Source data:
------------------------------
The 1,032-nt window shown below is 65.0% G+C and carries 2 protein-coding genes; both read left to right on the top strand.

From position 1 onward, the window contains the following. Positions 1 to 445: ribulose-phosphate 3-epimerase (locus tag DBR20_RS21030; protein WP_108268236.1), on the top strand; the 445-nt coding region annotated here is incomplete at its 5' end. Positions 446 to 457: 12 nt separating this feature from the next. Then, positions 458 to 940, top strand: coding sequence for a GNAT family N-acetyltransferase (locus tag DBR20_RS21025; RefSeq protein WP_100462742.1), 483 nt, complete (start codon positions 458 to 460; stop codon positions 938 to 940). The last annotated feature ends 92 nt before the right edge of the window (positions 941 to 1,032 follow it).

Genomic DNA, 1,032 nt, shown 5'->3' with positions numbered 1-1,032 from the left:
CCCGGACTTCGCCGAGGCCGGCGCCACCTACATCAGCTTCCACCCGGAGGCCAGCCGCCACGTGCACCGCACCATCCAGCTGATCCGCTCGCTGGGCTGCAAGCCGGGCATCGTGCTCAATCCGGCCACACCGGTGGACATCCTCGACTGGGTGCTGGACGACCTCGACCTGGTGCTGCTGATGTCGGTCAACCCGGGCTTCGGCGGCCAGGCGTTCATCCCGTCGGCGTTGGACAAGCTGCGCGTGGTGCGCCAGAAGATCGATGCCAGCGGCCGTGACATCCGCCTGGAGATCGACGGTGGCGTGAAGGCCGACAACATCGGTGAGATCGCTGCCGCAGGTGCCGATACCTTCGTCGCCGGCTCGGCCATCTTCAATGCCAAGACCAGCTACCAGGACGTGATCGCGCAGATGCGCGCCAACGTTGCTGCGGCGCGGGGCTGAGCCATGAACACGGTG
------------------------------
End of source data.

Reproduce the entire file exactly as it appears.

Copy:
The 1,032-nt window shown below is 65.0% G+C and carries 2 protein-coding genes; both read left to right on the top strand.

From position 1 onward, the window contains the following. Positions 1 to 445: ribulose-phosphate 3-epimerase (locus tag DBR20_RS21030; protein WP_108268236.1), on the top strand; the 445-nt coding region annotated here is incomplete at its 5' end. Positions 446 to 457: 12 nt separating this feature from the next. Then, positions 458 to 940, top strand: coding sequence for a GNAT family N-acetyltransferase (locus tag DBR20_RS21025; RefSeq protein WP_100462742.1), 483 nt, complete (start codon positions 458 to 460; stop codon positions 938 to 940). The last annotated feature ends 92 nt before the right edge of the window (positions 941 to 1,032 follow it).

Genomic DNA, 1,032 nt, shown 5'->3' with positions numbered 1-1,032 from the left:
CCCGGACTTCGCCGAGGCCGGCGCCACCTACATCAGCTTCCACCCGGAGGCCAGCCGCCACGTGCACCGCACCATCCAGCTGATCCGCTCGCTGGGCTGCAAGCCGGGCATCGTGCTCAATCCGGCCACACCGGTGGACATCCTCGACTGGGTGCTGGACGACCTCGACCTGGTGCTGCTGATGTCGGTCAACCCGGGCTTCGGCGGCCAGGCGTTCATCCCGTCGGCGTTGGACAAGCTGCGCGTGGTGCGCCAGAAGATCGATGCCAGCGGCCGTGACATCCGCCTGGAGATCGACGGTGGCGTGAAGGCCGACAACATCGGTGAGATCGCTGCCGCAGGTGCCGATACCTTCGTCGCCGGCTCGGCCATCTTCAATGCCAAGACCAGCTACCAGGACGTGATCGCGCAGATGCGCGCCAACGTTGCTGCGGCGCGGGGCTGAGCCATGAACACGGTG